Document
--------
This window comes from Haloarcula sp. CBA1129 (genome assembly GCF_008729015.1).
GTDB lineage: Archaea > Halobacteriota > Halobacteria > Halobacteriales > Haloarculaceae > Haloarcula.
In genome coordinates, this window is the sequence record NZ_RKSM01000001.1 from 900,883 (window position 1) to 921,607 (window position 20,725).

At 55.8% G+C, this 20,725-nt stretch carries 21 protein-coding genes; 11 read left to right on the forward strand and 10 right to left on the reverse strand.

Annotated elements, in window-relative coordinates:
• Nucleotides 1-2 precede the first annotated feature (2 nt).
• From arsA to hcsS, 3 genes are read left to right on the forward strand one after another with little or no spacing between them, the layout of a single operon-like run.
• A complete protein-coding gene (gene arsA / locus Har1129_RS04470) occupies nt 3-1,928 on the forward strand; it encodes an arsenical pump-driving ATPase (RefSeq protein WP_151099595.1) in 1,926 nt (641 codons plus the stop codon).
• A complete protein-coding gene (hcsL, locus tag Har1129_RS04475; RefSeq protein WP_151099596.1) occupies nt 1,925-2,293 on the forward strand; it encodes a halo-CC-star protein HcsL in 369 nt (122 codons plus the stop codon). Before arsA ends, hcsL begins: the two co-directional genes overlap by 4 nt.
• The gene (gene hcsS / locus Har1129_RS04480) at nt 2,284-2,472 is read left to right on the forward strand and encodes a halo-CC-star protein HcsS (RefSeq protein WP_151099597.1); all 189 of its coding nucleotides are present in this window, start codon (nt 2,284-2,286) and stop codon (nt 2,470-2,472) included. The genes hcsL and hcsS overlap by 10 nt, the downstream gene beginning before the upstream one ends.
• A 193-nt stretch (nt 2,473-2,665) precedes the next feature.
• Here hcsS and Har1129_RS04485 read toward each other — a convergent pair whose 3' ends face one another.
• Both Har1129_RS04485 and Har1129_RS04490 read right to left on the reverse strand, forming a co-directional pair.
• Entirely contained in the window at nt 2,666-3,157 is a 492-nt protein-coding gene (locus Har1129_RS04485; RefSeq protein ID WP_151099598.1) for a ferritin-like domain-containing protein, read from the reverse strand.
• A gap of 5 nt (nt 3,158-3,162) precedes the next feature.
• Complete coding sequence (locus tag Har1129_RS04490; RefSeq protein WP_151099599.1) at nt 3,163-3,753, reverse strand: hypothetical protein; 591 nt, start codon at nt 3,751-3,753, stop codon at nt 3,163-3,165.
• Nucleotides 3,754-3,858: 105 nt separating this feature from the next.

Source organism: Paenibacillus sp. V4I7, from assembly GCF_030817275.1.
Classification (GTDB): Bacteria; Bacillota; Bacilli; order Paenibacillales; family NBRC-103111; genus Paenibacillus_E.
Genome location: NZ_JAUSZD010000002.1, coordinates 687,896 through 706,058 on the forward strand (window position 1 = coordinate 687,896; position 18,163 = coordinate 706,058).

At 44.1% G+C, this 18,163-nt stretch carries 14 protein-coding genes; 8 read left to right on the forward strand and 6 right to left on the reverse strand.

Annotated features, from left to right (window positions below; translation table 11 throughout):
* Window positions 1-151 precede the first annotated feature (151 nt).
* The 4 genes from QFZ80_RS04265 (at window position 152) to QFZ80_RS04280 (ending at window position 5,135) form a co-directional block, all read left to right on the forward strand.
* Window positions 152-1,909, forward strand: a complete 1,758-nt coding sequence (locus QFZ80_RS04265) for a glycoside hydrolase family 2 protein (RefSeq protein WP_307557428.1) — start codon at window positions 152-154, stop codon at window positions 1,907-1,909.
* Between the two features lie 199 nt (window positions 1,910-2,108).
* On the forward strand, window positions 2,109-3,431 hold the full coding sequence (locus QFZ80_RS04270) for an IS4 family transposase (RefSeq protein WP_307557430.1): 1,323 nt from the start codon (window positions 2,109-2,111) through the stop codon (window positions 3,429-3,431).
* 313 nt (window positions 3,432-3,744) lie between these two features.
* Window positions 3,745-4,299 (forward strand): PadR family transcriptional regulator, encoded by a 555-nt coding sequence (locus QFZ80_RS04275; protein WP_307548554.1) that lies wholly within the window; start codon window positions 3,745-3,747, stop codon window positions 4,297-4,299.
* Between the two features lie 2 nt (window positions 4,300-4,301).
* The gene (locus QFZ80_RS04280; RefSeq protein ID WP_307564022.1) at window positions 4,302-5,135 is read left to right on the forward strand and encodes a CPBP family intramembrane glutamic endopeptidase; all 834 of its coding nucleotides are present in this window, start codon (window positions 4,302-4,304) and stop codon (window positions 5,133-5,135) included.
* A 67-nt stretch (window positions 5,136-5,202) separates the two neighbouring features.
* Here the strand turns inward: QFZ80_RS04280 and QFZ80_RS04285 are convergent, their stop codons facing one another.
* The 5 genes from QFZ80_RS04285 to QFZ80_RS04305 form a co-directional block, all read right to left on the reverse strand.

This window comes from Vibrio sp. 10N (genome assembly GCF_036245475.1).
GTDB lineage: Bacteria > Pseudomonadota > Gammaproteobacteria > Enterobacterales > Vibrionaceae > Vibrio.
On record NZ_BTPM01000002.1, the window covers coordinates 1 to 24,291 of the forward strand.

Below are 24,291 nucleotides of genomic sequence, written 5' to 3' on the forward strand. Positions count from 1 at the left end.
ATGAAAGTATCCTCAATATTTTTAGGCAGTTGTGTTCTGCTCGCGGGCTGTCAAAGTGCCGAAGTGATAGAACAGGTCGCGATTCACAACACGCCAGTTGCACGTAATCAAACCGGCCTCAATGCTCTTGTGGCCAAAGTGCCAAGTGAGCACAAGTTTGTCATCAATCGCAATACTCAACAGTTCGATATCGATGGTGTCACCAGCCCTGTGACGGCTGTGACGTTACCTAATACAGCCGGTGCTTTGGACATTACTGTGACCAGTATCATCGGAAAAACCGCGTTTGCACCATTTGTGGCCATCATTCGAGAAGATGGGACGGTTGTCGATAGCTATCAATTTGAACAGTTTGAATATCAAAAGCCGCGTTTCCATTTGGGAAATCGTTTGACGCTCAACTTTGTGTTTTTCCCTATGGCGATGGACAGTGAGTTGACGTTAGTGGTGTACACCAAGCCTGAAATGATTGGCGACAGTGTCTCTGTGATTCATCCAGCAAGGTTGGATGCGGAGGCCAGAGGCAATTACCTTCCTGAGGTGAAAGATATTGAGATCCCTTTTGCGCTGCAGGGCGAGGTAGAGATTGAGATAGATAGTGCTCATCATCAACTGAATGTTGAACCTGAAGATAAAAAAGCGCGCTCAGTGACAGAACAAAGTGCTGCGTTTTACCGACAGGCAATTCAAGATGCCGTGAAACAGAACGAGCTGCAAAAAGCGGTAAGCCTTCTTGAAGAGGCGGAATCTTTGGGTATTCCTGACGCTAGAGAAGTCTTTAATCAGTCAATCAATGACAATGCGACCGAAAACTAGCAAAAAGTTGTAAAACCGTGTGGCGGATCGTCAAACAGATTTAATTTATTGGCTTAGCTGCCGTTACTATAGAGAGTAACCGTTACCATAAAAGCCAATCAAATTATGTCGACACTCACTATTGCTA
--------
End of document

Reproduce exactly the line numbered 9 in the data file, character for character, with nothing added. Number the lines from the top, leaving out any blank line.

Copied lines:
• A complete protein-coding gene (hcsL, locus tag Har1129_RS04475; RefSeq protein WP_151099596.1) occupies nt 1,925-2,293 on the forward strand; it encodes a halo-CC-star protein HcsL in 369 nt (122 codons plus the stop codon). Before arsA ends, hcsL begins: the two co-directional genes overlap by 4 nt.